Absolutely unbelievable. NAPO has a knockoff - there's a for-profit venture calling itself a society that certifies organizers by requiring its "certified" members to take a 12-module course, an 11-module course, fill out a form and get three testimonials. Certification never expires. Absolutely unbelievable.
I don't dare name it; I can't afford any lawsuits. BUT HECK NO. That's not competency, that's nonsense. NOWHERE does the website go into the details of the courses. Nowhere are the sources of the materials revealed. Organizing isn't "I never lost my pacifier when I was a baby (although I could name a colleague for which that might be true you know who you are...) so if I take a few hours of business education, throw in a couple of minutes of how to measure a room, read body language and give a pep talk, I'm good."
New members of the non-profit National Association of Productivity and Organizing Professionals (NAPO) are required to take three hours of coursework just to move from "Provisional'" -"Gee, I think I'd like to do this" - to "Professional" - "Yea, this is cool!". Certification involves a 125-question written exam, drawn from a suggested reading list of 39 books. The exam is prepared by a Certification-Board-convened committee of Organizers working in tandem with a company which ONLY prepares exams with qualified, quantified results. It also involves being able to document 1,500 hours of work, because there's a 10% chance you'll be audited as an applicant. And Certified Professional Organizers® are on the hook for 15 hours of continuing education per year, which is a HECKUVA large part of why I joined the non-profit Institute for Challenging Disorganization, my second professional society, awesome classes. And there's a 10% chance of being audited upon recertification application. AND WHO IN THE UNIVERSE considers a client testimonial to be a part of the certification process???? WHO can't name a dozen different ways to convince a client to give a testimonial????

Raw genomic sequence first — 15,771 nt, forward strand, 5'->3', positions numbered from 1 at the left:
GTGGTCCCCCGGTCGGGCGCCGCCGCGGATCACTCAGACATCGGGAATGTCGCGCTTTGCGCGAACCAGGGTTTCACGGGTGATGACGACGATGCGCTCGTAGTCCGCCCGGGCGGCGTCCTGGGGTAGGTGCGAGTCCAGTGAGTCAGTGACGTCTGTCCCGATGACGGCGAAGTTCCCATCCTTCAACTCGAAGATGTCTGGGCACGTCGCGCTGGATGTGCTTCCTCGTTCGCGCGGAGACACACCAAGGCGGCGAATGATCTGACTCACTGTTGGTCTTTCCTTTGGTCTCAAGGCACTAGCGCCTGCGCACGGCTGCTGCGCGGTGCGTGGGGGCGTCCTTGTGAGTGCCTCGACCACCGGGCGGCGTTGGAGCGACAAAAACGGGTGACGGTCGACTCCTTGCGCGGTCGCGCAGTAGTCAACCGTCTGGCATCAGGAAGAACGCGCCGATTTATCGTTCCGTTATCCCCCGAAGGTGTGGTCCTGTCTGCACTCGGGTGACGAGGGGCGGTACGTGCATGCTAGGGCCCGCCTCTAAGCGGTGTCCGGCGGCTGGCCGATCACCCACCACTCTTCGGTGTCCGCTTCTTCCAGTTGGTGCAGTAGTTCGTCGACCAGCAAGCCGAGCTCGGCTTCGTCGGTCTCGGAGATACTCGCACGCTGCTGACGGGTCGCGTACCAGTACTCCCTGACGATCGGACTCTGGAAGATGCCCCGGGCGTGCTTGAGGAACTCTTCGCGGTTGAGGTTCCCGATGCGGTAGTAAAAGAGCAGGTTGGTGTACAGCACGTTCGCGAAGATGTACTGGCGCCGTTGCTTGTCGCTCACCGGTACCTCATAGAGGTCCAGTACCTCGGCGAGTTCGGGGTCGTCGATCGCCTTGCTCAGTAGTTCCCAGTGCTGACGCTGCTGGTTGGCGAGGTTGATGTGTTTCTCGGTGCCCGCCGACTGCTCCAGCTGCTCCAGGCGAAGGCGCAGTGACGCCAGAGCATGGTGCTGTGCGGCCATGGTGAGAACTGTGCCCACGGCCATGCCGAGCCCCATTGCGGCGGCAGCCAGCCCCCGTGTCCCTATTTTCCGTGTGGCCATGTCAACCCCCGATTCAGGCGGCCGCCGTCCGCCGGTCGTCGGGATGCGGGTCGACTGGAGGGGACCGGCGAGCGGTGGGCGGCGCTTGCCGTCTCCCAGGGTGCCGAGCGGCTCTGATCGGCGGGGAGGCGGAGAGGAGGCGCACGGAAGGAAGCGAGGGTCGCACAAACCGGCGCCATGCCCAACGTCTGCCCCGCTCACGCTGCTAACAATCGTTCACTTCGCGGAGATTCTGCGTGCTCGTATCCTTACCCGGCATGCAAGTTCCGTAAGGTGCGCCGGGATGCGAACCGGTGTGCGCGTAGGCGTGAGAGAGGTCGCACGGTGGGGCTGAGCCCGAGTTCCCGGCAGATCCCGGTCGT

"A great pair of shoes can make a $20 outfit look like couture, and a poorly constructed pair of shoes can make couture look like a cheap knockoff." Nina Garcia, maybe from Nina Garcia’s Look Book: What to Wear for Every Occasion